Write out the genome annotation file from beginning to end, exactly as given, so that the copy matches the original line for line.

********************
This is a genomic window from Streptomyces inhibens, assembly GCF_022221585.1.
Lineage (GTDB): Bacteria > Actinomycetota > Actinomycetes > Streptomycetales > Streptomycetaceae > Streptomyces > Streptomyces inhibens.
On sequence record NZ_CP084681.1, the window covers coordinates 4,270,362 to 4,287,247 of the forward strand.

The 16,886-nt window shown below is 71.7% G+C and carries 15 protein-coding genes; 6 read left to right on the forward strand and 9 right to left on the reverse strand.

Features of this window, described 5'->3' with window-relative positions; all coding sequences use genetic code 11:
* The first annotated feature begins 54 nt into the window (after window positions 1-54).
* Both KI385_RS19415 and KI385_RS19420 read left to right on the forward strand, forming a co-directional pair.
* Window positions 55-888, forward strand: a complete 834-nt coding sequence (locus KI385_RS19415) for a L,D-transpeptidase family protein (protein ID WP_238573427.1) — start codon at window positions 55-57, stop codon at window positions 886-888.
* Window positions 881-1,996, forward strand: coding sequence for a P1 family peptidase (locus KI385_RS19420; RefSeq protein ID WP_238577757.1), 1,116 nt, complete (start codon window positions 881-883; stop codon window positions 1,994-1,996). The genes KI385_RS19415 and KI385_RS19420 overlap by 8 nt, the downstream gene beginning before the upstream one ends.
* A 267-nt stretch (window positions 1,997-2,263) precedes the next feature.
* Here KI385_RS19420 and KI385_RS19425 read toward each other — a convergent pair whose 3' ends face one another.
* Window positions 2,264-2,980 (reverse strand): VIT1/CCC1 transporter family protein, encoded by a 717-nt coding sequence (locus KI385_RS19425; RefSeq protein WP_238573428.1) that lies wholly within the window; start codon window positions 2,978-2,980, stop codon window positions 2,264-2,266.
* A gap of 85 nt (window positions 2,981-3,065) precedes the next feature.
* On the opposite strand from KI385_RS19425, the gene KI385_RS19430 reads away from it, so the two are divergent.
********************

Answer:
This is a genomic window from Streptomyces inhibens, assembly GCF_022221585.1.
Lineage (GTDB): Bacteria > Actinomycetota > Actinomycetes > Streptomycetales > Streptomycetaceae > Streptomyces > Streptomyces inhibens.
On sequence record NZ_CP084681.1, the window covers coordinates 4,270,362 to 4,287,247 of the forward strand.

The 16,886-nt window shown below is 71.7% G+C and carries 15 protein-coding genes; 6 read left to right on the forward strand and 9 right to left on the reverse strand.

Features of this window, described 5'->3' with window-relative positions; all coding sequences use genetic code 11:
* The first annotated feature begins 54 nt into the window (after window positions 1-54).
* Both KI385_RS19415 and KI385_RS19420 read left to right on the forward strand, forming a co-directional pair.
* Window positions 55-888, forward strand: a complete 834-nt coding sequence (locus KI385_RS19415) for a L,D-transpeptidase family protein (protein ID WP_238573427.1) — start codon at window positions 55-57, stop codon at window positions 886-888.
* Window positions 881-1,996, forward strand: coding sequence for a P1 family peptidase (locus KI385_RS19420; RefSeq protein ID WP_238577757.1), 1,116 nt, complete (start codon window positions 881-883; stop codon window positions 1,994-1,996). The genes KI385_RS19415 and KI385_RS19420 overlap by 8 nt, the downstream gene beginning before the upstream one ends.
* A 267-nt stretch (window positions 1,997-2,263) precedes the next feature.
* Here KI385_RS19420 and KI385_RS19425 read toward each other — a convergent pair whose 3' ends face one another.
* Window positions 2,264-2,980 (reverse strand): VIT1/CCC1 transporter family protein, encoded by a 717-nt coding sequence (locus KI385_RS19425; RefSeq protein WP_238573428.1) that lies wholly within the window; start codon window positions 2,978-2,980, stop codon window positions 2,264-2,266.
* A gap of 85 nt (window positions 2,981-3,065) precedes the next feature.
* On the opposite strand from KI385_RS19425, the gene KI385_RS19430 reads away from it, so the two are divergent.